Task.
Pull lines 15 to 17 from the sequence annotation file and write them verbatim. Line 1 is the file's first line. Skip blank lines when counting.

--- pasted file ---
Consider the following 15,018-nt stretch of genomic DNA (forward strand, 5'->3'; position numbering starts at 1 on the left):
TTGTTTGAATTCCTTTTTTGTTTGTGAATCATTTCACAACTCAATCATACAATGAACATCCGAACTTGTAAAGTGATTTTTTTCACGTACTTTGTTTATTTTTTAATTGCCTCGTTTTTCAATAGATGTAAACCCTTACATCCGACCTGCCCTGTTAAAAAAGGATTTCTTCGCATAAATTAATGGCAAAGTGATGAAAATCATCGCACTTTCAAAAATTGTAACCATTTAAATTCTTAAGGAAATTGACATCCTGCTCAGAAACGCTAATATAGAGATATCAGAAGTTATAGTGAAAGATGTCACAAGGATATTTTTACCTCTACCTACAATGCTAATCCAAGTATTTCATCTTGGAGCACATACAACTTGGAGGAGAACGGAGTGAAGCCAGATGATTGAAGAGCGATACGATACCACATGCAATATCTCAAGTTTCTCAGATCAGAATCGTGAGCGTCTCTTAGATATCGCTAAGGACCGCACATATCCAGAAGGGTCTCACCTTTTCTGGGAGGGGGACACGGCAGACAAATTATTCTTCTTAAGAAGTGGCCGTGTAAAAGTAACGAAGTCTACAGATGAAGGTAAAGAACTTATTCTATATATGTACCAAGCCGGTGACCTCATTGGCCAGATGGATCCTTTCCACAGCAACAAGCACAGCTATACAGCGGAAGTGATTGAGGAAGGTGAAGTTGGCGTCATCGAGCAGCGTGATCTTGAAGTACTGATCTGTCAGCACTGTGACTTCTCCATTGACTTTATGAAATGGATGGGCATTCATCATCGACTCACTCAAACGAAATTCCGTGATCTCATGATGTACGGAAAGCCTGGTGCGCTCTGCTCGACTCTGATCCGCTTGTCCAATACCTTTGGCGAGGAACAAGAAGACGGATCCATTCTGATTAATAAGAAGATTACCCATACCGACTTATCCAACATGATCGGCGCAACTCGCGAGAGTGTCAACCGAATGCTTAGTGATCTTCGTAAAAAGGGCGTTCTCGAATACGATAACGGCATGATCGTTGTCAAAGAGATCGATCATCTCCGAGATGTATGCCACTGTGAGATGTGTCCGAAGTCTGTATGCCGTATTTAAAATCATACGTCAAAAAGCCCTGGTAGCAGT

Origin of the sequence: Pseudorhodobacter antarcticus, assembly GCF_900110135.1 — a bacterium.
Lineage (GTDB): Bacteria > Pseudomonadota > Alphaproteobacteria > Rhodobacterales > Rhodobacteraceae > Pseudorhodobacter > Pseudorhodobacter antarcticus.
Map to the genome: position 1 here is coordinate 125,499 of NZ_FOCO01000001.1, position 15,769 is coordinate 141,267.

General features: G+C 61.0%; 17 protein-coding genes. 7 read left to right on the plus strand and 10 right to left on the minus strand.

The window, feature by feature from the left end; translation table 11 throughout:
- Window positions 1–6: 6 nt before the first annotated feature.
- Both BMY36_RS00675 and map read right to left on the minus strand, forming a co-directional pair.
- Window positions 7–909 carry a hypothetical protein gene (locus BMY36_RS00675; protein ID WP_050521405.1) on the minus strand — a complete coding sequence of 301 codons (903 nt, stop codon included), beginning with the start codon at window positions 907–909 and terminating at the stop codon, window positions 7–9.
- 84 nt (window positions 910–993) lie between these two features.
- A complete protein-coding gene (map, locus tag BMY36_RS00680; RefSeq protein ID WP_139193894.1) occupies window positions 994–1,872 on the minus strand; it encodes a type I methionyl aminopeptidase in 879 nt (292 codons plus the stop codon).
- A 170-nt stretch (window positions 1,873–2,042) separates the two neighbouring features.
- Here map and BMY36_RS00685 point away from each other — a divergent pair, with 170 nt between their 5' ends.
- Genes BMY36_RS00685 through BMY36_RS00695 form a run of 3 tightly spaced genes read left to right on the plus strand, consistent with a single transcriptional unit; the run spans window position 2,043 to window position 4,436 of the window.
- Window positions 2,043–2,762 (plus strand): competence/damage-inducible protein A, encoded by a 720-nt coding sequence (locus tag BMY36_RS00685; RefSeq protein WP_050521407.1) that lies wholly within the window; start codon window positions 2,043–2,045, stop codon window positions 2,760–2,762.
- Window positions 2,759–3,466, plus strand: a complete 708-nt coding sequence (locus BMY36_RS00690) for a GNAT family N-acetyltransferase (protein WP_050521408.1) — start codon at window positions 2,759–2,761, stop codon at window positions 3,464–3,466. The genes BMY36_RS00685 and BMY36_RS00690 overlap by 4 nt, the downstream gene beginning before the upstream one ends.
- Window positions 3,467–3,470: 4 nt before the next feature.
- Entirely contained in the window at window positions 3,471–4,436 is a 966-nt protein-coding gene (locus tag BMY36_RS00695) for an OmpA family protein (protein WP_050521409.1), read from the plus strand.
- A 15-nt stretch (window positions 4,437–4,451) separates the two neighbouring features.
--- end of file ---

- Genes BMY36_RS00685 through BMY36_RS00695 form a run of 3 tightly spaced genes read left to right on the plus strand, consistent with a single transcriptional unit; the run spans window position 2,043 to window position 4,436 of the window.
- Window positions 2,043–2,762 (plus strand): competence/damage-inducible protein A, encoded by a 720-nt coding sequence (locus tag BMY36_RS00685; RefSeq protein WP_050521407.1) that lies wholly within the window; start codon window positions 2,043–2,045, stop codon window positions 2,760–2,762.
- Window positions 2,759–3,466, plus strand: a complete 708-nt coding sequence (locus BMY36_RS00690) for a GNAT family N-acetyltransferase (protein WP_050521408.1) — start codon at window positions 2,759–2,761, stop codon at window positions 3,464–3,466. The genes BMY36_RS00685 and BMY36_RS00690 overlap by 4 nt, the downstream gene beginning before the upstream one ends.